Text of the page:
In a post entitled How I Came To Accept Evolution, Rabbi Slifkin tries to explain to his readers the step by step thought process which led to his ultimate adoption of the Evolutionary paradigm for ma'aseh bereishis. Ironically the element that served as the critical turning point for him was the same one that caused me to adopt the exact opposite conclusion. The following are a few selections from his post with my comments interspersed.
Rabbi Slifkin writes:
The final critical component was my realization that I was looking at the entire topic in the wrong way. As mentioned earlier, I had solely focused on the problems with evolution - the kashyas. This was exactly what
and Johnson had done in their books. As far as I was concerned, the existence of these problems showed that evolution was bogus. But I realize that this wasn't the correct way of looking at things. The correct way was to ask whether the existing evidence better supported evolution or special creation. And this radically changed my perspective on it. Denton
I have two comments to make.
1) In a sense I understand Rabbi Slifkin. In fact, I actually agree with him. I am aware that some individuals may take exception to the following, but I too believe that it is important to investigate the existing evidence. For those who would protest that it is theologically problematic to grant "physical evidence" the same validity as our accepted Torah traditions, I would respond as follows.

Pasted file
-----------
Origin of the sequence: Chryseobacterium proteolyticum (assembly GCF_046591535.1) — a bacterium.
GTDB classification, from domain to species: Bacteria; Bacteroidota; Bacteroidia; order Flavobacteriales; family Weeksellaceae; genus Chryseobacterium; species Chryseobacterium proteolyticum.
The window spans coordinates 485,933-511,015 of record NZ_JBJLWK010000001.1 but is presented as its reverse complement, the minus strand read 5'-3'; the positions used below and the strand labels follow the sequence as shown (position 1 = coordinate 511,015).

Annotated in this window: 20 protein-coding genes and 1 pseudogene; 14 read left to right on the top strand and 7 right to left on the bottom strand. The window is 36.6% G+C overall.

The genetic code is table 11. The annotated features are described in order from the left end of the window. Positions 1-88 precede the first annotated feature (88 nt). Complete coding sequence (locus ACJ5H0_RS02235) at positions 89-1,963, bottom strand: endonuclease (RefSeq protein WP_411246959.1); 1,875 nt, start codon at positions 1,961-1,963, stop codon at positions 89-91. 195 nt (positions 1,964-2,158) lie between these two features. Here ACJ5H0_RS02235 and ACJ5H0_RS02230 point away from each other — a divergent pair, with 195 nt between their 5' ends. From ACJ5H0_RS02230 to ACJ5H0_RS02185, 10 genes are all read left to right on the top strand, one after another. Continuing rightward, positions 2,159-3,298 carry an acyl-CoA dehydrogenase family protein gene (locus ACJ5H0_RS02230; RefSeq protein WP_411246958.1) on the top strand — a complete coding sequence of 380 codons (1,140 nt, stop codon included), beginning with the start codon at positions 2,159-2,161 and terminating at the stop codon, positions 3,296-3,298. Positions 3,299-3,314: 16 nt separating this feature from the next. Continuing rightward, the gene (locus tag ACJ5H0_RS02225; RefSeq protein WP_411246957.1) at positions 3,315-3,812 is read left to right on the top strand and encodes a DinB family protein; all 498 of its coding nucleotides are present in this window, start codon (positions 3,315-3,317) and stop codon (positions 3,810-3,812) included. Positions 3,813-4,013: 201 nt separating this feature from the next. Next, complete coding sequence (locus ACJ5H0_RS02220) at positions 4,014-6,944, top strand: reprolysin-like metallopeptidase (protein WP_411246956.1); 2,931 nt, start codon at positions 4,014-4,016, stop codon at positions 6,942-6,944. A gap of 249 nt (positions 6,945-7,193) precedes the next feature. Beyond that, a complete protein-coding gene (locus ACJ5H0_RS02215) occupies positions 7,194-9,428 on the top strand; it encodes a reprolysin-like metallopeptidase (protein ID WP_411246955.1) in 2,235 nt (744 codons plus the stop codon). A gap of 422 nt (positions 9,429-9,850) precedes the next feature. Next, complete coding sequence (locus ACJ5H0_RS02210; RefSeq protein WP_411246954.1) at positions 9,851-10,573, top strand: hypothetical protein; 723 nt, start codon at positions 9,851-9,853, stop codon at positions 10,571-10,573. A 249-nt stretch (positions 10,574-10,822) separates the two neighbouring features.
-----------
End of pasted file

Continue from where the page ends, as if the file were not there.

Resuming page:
The Torah was given to us via the asseres ha’dibros, the Ten Utterances. The Torah constitutes the Will of Hashem. Studying it causes one to become increasingly aware of the Creator’s presence, which, according to the Ramban, is the ultimate purpose of all Torah u’mitzvos (parshas Bo). But there are another set of utterances which preceded those at Sinai.
B’assara ma’amaros nivra ha’olam – The world was created via the Ten Sayings. As such, creation itself is also a revelation of Hashem’s Will, just like the Torah. Studying the beriah for the purpose of becoming aware of Hashem is no less an Avodas Hashem than studying the Torah. People who get into the habit of dismissing physical evidence as a source of True Knowledge are making an error. This is not to say that we should dismiss our Torah traditions each time we come across a problem but I feel it is crucial to at least know what the physical reality is. This leads me to my second comment.
2) Rabbi Slifkin claims that
Rabbi Slifkin writes:
For example, previously, I had only thought about the fossil record in terms of hoaxes (such as Piltdown man), and in terms of missing links. But now I realized that the fossils that we do have - primitive hominids, and the remains of millions of extinct species that are intermediate in form to surviving species - fit far, far better with the evolutionary model than with the special-creation model. The missing links were much less significant than the present links!
This paragraph hit me like a ton of bricks. It was like an epiphany, a “eureka”, a revelation. I have known Rabbi Slifkin for over seven years now and have been operating under the assumption that he was aware that there was a dearth of fossil evidence. In fact, in his book The Science of Torah (pages 149-150) he seems to admit so openly. But now Rabbi Slifkin has finally let the cat out of the bag. One of the “critical components” that turned him into an evolutionist was the presence in the fossil record of “millions of extinct species that are intermediate in form to surviving species”. If there are indeed millions of extinct species that are transitional in structure to currently existing life forms, I myself would have a difficult time dismissing such evidence. No wonder Rabbi Slifkin is an evolutionist!
Oddly enough it was my study of the fossil record that caused me to conclude exactly the opposite.
To be continued…